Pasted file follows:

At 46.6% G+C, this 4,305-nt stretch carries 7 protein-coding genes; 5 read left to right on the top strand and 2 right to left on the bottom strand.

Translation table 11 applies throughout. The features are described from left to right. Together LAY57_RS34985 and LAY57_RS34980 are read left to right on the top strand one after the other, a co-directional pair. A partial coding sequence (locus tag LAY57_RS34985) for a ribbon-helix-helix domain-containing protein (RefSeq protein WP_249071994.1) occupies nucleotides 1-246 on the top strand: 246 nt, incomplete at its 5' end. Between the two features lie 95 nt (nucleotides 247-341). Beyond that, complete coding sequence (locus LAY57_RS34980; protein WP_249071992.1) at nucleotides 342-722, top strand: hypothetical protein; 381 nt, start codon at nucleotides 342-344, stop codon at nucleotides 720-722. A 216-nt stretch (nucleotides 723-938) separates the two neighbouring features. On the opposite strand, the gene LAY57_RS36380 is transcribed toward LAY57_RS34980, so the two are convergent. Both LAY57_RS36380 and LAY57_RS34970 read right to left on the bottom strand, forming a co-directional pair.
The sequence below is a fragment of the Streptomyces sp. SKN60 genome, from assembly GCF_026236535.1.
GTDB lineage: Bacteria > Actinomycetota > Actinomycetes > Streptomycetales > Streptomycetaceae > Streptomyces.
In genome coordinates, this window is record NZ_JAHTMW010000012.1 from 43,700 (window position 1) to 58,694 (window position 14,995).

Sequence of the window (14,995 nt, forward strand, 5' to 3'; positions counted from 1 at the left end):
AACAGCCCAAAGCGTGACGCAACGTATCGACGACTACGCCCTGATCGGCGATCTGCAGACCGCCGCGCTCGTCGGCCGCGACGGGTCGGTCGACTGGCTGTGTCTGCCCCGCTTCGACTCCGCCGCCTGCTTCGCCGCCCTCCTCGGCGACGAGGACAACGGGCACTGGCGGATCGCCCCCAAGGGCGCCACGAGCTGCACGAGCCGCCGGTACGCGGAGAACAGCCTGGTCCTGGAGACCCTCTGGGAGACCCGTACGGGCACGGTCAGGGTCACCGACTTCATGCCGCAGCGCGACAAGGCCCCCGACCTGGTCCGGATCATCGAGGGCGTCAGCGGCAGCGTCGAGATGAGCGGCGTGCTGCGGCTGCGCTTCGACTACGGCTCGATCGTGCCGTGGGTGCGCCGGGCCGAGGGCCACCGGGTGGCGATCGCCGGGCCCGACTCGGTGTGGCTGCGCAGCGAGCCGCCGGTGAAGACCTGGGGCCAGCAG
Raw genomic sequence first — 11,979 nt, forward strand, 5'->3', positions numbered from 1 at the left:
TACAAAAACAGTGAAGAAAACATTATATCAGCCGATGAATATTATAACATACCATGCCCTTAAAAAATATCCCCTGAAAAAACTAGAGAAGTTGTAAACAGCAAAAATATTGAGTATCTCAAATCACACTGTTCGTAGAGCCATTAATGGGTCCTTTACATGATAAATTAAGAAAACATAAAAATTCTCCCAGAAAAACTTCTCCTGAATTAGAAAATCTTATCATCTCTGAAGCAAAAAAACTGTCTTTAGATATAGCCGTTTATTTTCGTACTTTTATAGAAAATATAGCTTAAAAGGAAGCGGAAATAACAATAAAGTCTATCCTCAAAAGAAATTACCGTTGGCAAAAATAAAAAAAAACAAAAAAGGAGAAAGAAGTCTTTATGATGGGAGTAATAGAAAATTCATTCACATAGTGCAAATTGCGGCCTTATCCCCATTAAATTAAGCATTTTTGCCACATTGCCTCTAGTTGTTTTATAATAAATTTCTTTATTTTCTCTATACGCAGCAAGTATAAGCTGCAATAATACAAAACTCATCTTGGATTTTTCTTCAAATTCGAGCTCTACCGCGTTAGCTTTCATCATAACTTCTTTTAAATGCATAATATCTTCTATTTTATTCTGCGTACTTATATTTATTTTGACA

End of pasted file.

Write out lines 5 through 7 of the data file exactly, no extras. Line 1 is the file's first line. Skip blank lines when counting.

In genome coordinates, this window is record NZ_JAHTMW010000012.1 from 43,700 (window position 1) to 58,694 (window position 14,995).

Sequence of the window (14,995 nt, forward strand, 5' to 3'; positions counted from 1 at the left end):
AACAGCCCAAAGCGTGACGCAACGTATCGACGACTACGCCCTGATCGGCGATCTGCAGACCGCCGCGCTCGTCGGCCGCGACGGGTCGGTCGACTGGCTGTGTCTGCCCCGCTTCGACTCCGCCGCCTGCTTCGCCGCCCTCCTCGGCGACGAGGACAACGGGCACTGGCGGATCGCCCCCAAGGGCGCCACGAGCTGCACGAGCCGCCGGTACGCGGAGAACAGCCTGGTCCTGGAGACCCTCTGGGAGACCCGTACGGGCACGGTCAGGGTCACCGACTTCATGCCGCAGCGCGACAAGGCCCCCGACCTGGTCCGGATCATCGAGGGCGTCAGCGGCAGCGTCGAGATGAGCGGCGTGCTGCGGCTGCGCTTCGACTACGGCTCGATCGTGCCGTGGGTGCGCCGGGCCGAGGGCCACCGGGTGGCGATCGCCGGGCCCGACTCGGTGTGGCTGCGCAGCGAGCCGCCGGTGAAGACCTGGGGCCAGCAG